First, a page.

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cheiter, whose secret consists only in the peculiar mode of apa plication.

Our Readers will judge, from the above short quotation, that this writer is in little danger of becoming obscure by aiming at brevity. In some cases, as particularly in the directions for measuring heights by the barometer (built on Sir George Shuckburgh's experiments in the Philor. Transact.), prolixity and tau. tology have rendered the operation apparently more intricate than it really is. The language is in general animated, but not free from affectation, nor always correct; nor will the fingularity of writing constantly woud, coud, sboud, throu', floguiston, floguisticated, make any great addition to his literary character. In the two last mentioned words, the u is probably inserted to thew that the g is to be pronounced hard, as in guilt; but we apprehend the mere English reader will be more likely to give some sound or other to the u itself. He had perhaps some similar reason for writing aironaut, airoftat, airopaidia (the title of the book) with an i instead of an e; a mode of spelling and pronouncing which we could not have expected from one who quotes Greek. But these are only fraws Aoatiog on the surface of the stream ; and we thould not perhaps have noticed them if they did not appear to have been designedly scattered there, and injudicioufly meant as embellishments.



Art. XII. The Triumph of Benevolence; occafioned by the national

Design of erecting a Monument to John Howard, Esq. 410. Is. 6d. Dodley, &c. 1786. . TI E have frequently, when speaking of Dr. Howard's be

V nevolent and useful publications *, embraced the ocsasion of paying our tribute of fincere applause to the merit of his transcendant philanthropy; but no writer hath more happily expressed the peculiar character of his patriotic virtue, and labour's of love for the benefit of the distressed part of his fellow-creatures, than hach Mr. Burke, in one of his eloquent addreffes t to the Public:-" To dive into the depths of dungeons; to plunge into « the infection of hospitals; to survey the mansions of sorrow and “ pain; to remember the forgotten, to attend to the neglected,

to visit the forsaken, and to compare and collate the distresses " of all men in all countries ;"—there have been the objects of this excellent man's researches, in his vifits of fingular and un

* State of Prisons in England and Wales, Rev. Vol. LVII. p. 8. Account of Prisons in Germany, Italy, &c. Rev. Vol. LXIII. p. 530. Historical Anecdotes of the Bastile, Rev. Vol. LXIV. p. 95. Appendix to the State of Prisons, &c. Rev. Vol. LXXII. p. 41. And, we betieve, some other tracts, which we do not at present recollect. + Speech at the Guildhall, Bristol, 1780.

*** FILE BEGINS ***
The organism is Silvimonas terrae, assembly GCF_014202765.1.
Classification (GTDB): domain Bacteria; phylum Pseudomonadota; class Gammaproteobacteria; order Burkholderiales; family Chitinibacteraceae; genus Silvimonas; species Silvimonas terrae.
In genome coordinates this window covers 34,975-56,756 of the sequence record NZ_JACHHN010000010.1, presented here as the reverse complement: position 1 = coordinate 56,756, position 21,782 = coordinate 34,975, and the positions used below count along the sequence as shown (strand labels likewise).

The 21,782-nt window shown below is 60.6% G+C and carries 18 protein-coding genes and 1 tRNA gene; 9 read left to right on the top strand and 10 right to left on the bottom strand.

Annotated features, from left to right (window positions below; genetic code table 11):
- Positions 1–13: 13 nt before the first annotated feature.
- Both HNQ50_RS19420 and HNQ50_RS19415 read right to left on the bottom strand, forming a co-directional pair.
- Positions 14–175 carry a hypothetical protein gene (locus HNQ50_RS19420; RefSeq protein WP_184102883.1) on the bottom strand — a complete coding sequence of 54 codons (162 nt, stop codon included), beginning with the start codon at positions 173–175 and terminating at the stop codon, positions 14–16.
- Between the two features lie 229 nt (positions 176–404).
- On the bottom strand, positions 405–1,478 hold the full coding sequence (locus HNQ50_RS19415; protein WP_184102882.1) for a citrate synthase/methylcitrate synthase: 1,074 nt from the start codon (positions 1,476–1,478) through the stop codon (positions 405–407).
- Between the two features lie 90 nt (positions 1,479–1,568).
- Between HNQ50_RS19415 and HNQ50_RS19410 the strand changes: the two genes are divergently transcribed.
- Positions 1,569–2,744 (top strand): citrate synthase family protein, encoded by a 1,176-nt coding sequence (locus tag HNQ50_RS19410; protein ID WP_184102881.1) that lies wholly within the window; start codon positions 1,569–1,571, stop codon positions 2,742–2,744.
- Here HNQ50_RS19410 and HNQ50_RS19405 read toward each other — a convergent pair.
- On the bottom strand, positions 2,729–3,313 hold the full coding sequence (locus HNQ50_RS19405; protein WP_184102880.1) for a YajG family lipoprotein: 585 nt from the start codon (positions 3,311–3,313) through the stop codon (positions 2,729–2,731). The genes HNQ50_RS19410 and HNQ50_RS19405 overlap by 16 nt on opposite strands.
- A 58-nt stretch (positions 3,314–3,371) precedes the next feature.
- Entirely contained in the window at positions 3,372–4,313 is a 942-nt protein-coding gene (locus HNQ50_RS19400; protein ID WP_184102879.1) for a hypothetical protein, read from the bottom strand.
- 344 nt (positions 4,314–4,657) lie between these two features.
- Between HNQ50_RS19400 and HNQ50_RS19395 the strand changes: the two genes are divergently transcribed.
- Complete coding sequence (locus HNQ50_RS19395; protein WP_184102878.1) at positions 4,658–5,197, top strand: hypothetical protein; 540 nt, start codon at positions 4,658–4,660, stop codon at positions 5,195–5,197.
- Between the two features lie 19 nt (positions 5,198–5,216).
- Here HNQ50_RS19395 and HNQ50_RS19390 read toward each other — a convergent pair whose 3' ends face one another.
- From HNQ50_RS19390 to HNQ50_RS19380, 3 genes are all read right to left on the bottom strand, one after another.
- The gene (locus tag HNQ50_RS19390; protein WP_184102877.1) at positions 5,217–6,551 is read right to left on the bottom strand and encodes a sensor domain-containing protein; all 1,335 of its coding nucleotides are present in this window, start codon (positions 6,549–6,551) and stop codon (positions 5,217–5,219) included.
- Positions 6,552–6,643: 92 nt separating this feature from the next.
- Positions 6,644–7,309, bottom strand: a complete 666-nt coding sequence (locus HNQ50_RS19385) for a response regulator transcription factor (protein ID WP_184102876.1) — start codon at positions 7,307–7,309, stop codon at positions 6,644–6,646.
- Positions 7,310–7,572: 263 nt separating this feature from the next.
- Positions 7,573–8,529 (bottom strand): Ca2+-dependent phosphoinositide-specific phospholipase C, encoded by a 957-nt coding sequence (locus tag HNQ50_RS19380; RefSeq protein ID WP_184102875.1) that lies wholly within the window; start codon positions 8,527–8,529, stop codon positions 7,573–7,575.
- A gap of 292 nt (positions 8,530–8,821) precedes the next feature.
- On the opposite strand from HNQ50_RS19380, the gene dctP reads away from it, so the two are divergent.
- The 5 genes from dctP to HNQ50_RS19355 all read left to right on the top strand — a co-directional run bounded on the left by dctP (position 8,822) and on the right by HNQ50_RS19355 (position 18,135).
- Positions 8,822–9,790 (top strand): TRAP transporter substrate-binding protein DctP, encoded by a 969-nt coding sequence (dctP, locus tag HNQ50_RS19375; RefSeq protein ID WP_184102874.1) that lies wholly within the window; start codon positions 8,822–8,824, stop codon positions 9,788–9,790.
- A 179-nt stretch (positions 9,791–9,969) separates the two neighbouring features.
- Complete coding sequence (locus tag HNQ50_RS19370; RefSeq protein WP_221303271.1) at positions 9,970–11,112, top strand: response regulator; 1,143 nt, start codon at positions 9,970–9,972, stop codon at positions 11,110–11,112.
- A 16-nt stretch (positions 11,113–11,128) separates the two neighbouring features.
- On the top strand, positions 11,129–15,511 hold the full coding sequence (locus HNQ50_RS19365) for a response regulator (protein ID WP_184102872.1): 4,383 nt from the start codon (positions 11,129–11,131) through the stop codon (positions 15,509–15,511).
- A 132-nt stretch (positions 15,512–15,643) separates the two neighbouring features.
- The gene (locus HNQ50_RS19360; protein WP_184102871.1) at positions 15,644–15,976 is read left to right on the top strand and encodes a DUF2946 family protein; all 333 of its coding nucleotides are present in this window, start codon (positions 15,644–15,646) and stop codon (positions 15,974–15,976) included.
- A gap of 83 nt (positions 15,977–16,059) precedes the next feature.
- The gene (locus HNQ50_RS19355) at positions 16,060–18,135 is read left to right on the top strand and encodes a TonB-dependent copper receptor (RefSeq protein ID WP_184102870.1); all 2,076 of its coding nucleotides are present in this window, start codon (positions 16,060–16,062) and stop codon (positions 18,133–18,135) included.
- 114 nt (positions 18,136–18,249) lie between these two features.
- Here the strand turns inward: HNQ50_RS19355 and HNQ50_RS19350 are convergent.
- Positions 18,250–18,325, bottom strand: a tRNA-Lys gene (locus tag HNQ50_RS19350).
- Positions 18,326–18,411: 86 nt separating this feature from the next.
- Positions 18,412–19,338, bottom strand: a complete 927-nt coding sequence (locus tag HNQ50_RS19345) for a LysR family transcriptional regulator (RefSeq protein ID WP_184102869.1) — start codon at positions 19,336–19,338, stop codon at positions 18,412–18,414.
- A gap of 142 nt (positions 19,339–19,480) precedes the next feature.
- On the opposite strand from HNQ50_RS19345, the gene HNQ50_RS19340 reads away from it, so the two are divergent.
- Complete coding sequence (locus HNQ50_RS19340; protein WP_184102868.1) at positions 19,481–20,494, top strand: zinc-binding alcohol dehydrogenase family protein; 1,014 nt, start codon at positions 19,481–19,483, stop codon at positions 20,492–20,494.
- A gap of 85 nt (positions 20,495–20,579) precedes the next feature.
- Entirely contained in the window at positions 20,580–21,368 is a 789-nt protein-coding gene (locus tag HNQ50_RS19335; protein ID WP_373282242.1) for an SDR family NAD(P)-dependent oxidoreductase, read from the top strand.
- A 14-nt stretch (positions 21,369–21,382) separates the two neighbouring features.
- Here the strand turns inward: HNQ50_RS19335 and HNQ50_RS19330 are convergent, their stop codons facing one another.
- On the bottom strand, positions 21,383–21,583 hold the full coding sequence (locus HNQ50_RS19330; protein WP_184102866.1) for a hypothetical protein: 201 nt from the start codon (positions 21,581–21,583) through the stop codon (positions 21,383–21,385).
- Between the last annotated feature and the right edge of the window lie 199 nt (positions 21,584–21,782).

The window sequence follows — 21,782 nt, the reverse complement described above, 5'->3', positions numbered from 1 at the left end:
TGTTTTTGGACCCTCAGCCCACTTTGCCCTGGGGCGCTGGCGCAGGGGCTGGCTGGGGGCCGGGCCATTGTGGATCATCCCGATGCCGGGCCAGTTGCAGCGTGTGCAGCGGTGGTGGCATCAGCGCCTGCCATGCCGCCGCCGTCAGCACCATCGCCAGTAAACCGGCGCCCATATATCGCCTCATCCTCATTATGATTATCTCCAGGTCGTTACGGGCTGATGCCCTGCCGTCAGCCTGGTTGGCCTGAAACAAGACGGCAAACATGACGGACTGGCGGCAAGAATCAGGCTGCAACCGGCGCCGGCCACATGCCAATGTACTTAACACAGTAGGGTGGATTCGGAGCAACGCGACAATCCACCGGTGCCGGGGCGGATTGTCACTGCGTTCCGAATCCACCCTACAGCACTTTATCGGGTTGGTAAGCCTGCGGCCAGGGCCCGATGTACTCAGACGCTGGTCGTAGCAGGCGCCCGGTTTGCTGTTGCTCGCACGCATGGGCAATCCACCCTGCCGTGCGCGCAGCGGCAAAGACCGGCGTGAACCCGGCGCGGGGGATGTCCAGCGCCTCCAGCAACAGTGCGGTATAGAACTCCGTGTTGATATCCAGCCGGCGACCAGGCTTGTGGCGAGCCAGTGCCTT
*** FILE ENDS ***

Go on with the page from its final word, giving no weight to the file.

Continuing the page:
** supposed to be written by

mm Pratt.

against one of the jail which hes of Tur.

precedented charity, to almost every country in Europe! And which he is now extending to the inhospitable regions of Ture key,-in the laudable hope, that the means which he has dircovered to check the influence of the jail infection, will be efficacious, likewise, against the plague,"-May his generous enterprize be crowned with succefs !

The Poem now before us, is written in praise of this excelJene Friend OF Man! and the perusal of it hash afforded us great pleafure. With the wreath which the Poet, « with ani.' mated haste,' has woven to deck the fhrine of Howard,' be hath twined no mean chaplet for his own brow: as the reader will perceive, from the following short extract:

• From Public Gratitude the notes arise,
• To honour virtuous Howard yet on earth;
While Providence yet spares him from the skies,

Th'enduring Statue shali attest his worth.
Lo, Albion's ardent fons the deed approve,

Wide o'er the realm to spread the generous flame,
A spirit like his own begins to move,

A thousand virtues kindle at his name.
This, this the moment, Britons, ye should chuse,

While the fair act no modeft blush can raise :
The good man's absence shall our love excuse,

And give the full-plum'd luxury of praise.
By Heaven commission'd, now our Patriot flies

Where Nature scourges with her worst disease,
Where plague-devoted Turkey's victim lies,

Where spotted Deaths load every tainted breeze:
With love unbounded, love that knows not fear,

Wherever pain or sorrow dwells he goes,
Kindly as dew, and bounteous as the sphere,

His social heart no poor diftinction knows.
Ah, what is friend or foe to Him, whose soul

Girding creation in one warm embrace,
Extends the saviour arm from pole to pole,

And feels akin to all the human race!
To all the human ! all the brutal too;

Bird, beart, and insect, bless his gentle power,
From the worn steed reposing in his view,